Harry Potter and the Deathly Hallows
It is 06:17 am and I’m done. I’ve finished the book after having read it through the night. And even me, never a big fan of the series, am strangely content. No, I’m not elated. I’m not even sad that the series has come to an end and that perhaps there will be nothing more. No, I’m just content. Content that I’ve finished a rollicking good read. Something that I was not expecting to say as I plodded my way through the first half of the book, through pedestrian prose and middling dialog. But from that point on the book picked up like a beast unleashed. And I found myself getting caught up with the events hurtling towards their singular conclusion. Who had time to pay attention to the language then? Who had time to stop and raise eyebrows at the derivative ideas that drove the story forward, the horcrux which was eerily similar to Tolkien’s great ring, the parallel quest of the Three and the Fellowship and many more similar literary devices and themes? There will be critics in the days to come who will go into excruciating detail over such things. But in the end I’ve to give Ms. Rowling credit where it is due. She excelled herself with the second half of the book and gave a fitting and cinematic end to the series (I can only imagine how exciting it would be for many to eventually see all that easily translatable action on the big screen). The last fifty or so pages passed by in a blur of breathless action and never ending danger. Even if the end is to be expected and perhaps mocked at she brought it to a close with confidence and without resorting to mawkishness.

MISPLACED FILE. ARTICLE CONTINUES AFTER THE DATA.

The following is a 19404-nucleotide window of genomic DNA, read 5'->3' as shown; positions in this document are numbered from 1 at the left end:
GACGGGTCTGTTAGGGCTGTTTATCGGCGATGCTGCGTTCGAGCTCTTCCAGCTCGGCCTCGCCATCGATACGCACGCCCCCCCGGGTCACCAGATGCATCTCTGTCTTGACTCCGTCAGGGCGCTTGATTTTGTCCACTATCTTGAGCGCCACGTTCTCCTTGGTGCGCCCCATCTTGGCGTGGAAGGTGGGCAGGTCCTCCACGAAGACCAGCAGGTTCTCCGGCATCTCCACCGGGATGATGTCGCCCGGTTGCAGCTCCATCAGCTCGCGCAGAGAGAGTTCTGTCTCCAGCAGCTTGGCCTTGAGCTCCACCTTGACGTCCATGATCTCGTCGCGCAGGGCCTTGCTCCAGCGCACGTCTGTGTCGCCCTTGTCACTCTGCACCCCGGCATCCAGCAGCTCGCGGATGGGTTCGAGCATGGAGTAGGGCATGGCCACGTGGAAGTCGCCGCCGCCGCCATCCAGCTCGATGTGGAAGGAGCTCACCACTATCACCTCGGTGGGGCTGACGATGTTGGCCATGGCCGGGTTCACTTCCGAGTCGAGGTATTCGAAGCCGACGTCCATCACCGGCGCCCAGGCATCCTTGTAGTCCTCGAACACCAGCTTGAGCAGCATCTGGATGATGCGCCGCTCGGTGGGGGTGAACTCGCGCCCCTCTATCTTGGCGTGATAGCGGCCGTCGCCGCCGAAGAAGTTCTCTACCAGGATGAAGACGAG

Yes, read the book. Not just the fans but those of you who look down their long noses and wrinkling brows at a world gone crazy in the grip pf Potter mania, get off your high horse and immerse yourself for a few hours in a world which while inevitably simple is exciting. Take off that chip from your shoulder and place it aside for a few days. While you may justly mourn the death of good children’s literature, put it off for a few page turning hours and give yourself up to the hollow but unique charm of the book. I assure you, like me, you will forget time between those pages.